Mom needs Money
Mom uses Drugs
Son is Truant
Son is Hyperactive
Girl needs SA Counseling
Baby has Med. Needs
Assessment &
Referral to:
Assessment of
Problems
Assessment of
Problems
Assessment of
Problems
Assessment of
Problems
Assessment of
Problems
Assessment of
Problems
Case Plan
Family
Support
Action Plan
Drug Counselor
Treatment Plan
School
Attendance
Plan
Impact Plus
Service Plan
Comp Care
Treatment
Plan
First Step
Treatment
Plan
FPP’s
Treatment
Plan
?
The Family
?
Comp Care
Treatment
Plan
?
?
Mental Health: MH Clinic
Work Issues: Family & Child Support
Supervision: Family Members
School Attendance: School
Substance Use: AA Counselor
Home & Child Cleanliness: FPP
Protection issues:
Courts and P & P
A Family-Friendly
Interface
that Helps to Organize
Complex Issues
and Multiple Partners
How is Solution-Based Casework Different ?
• Problem definition located in the difficult situations of everyday life
(Family Life Cycle)
• Challenging situations are normalized, tracked, and contextualized
• Consensus building sought and guided from the very first interview
• Case planning targets NEW ways of handling those situations at
both the Family and Individual level
• Outcome is measured by skill development in areas of concerns
(Versus service compliance)
• Skill development is documented and celebrated.
Milestone 1 : Building a Consensus
•
•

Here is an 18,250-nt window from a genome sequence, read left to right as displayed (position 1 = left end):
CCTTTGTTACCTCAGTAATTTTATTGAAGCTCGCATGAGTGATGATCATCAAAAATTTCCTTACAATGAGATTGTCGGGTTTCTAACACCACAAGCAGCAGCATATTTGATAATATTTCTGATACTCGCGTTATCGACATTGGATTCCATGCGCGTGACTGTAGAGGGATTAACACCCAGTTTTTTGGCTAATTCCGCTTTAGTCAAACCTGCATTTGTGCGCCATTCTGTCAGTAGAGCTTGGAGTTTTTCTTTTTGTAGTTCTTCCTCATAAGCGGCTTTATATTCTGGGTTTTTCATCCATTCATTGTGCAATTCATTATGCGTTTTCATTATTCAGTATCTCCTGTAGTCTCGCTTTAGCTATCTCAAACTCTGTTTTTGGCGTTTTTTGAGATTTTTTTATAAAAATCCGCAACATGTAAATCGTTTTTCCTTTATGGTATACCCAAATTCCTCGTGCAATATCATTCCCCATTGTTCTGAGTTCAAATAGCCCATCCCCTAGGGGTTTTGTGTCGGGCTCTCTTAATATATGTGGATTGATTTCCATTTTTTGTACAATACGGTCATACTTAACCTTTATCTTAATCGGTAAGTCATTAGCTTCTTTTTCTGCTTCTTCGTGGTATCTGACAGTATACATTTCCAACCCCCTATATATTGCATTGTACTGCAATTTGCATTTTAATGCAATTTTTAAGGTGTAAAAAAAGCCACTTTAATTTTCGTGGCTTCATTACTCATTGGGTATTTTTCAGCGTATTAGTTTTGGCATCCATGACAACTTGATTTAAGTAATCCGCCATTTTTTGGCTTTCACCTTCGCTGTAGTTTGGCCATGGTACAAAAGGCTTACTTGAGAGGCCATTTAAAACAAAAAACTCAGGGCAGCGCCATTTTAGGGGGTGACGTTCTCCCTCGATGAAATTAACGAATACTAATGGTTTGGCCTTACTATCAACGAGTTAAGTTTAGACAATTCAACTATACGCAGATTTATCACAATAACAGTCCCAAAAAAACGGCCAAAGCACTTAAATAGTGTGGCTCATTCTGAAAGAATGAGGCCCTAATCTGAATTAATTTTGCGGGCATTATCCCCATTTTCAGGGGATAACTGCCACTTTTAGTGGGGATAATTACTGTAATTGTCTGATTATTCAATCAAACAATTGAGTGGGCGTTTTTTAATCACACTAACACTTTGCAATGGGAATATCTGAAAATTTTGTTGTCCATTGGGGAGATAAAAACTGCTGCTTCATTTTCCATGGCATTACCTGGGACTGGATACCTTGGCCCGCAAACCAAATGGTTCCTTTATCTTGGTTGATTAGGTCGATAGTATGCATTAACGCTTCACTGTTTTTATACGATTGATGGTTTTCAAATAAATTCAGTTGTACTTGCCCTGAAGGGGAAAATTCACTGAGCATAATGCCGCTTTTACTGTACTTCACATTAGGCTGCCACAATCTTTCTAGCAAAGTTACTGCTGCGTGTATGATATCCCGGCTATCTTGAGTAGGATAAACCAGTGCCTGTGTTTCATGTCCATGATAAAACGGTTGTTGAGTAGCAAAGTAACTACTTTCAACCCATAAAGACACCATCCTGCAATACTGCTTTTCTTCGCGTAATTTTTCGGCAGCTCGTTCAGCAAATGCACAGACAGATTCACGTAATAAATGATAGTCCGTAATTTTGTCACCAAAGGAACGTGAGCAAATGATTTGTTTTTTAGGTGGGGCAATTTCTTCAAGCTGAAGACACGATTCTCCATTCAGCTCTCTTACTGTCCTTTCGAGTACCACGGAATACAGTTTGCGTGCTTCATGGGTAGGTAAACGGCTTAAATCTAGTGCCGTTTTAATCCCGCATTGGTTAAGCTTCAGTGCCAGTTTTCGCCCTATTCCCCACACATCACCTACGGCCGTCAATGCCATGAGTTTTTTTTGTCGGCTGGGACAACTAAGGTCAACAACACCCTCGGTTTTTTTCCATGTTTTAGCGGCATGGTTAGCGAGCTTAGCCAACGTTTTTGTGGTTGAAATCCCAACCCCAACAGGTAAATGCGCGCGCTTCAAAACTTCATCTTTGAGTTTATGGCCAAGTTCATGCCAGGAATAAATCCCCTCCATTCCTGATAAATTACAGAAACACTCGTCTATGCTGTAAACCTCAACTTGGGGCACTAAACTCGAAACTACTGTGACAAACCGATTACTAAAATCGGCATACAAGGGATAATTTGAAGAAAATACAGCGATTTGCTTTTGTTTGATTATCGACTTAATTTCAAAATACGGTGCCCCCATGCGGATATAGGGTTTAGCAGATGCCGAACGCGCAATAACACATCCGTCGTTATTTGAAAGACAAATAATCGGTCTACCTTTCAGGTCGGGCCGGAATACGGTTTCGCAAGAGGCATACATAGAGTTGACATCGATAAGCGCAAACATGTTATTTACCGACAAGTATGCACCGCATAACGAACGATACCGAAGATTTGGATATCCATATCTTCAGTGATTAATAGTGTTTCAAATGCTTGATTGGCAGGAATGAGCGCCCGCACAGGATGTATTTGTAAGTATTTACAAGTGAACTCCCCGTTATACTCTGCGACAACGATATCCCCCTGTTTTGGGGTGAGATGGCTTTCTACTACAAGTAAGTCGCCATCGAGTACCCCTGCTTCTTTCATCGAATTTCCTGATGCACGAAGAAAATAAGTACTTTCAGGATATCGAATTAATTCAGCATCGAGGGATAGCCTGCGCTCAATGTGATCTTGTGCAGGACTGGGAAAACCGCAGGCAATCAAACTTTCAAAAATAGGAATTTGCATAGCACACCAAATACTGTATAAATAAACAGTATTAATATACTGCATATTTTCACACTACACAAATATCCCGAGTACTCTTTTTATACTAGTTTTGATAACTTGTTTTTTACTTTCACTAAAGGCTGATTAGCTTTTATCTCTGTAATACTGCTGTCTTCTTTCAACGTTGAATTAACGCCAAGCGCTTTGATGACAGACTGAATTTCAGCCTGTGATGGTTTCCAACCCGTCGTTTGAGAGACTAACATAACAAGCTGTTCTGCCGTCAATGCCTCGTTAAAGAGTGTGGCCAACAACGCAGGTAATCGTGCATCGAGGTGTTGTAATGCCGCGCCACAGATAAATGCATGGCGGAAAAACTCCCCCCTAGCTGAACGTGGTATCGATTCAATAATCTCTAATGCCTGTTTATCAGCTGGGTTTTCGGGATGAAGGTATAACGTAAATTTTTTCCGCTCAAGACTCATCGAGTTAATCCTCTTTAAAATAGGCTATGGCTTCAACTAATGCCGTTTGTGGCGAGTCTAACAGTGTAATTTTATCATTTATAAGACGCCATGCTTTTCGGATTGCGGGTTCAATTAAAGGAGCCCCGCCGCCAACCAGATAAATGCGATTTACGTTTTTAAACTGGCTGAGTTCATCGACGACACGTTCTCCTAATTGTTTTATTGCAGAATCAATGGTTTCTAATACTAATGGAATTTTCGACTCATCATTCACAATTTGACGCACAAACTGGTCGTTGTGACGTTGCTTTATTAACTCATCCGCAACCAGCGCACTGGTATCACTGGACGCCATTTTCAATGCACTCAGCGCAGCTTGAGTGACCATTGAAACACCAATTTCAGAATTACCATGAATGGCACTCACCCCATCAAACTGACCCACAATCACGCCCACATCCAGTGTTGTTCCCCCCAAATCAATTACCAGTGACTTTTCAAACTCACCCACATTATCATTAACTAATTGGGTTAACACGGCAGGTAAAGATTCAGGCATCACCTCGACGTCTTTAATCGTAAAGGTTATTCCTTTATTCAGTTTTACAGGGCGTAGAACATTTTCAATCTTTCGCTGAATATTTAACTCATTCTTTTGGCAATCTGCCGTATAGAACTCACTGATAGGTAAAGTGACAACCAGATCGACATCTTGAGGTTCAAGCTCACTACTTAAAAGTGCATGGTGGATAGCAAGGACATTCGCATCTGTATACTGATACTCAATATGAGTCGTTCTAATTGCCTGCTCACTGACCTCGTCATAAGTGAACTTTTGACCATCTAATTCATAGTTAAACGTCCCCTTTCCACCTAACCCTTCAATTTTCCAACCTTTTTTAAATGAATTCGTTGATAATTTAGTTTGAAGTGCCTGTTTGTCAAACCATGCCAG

Organization
•
•
Family engagement
Gathering assessment information
(IA, FAR FA, CFE)
What has happened in the past?
What do we need to create change?
Milestone 2 : Getting Organized on Objectives
Of
•
•
•
Moving from Consensus to FLO & ILO
Building the Family and Community Team for
Change
Co-Developing a “Case Plan”
Milestone 3 : Specific ACTION Plans
Practice
•
•
•
Specific Plans of Action for Families and Youth
Documenting behavioral change
Using the Team to help
Milestone 4: Documenting and Celebrating
•
•
•
Documenting Progress and Change
Celebrating Small Steps of Success
Adjusting plans for progress
20
Making the practice real
CHILD SAFETY
FRAMEWORK
SAFETY
ASSESSMENTS
FAR FAMILY
ASSESSMENT
COMPREHENSIVE
FAMILY
EVALUATION
SHARED
PLANNING
MEETINGS
FAMILY TEAM
DECISION MAKING
MEETINGS
Summary
• What are some reasons for having a practice model?
• Shout out the four milestones of our practice model
• What are the three basic tenets of the SBC practice
model?
• What are the three theories that make up SBC?
• How do you think our practice model can address
disproportionality?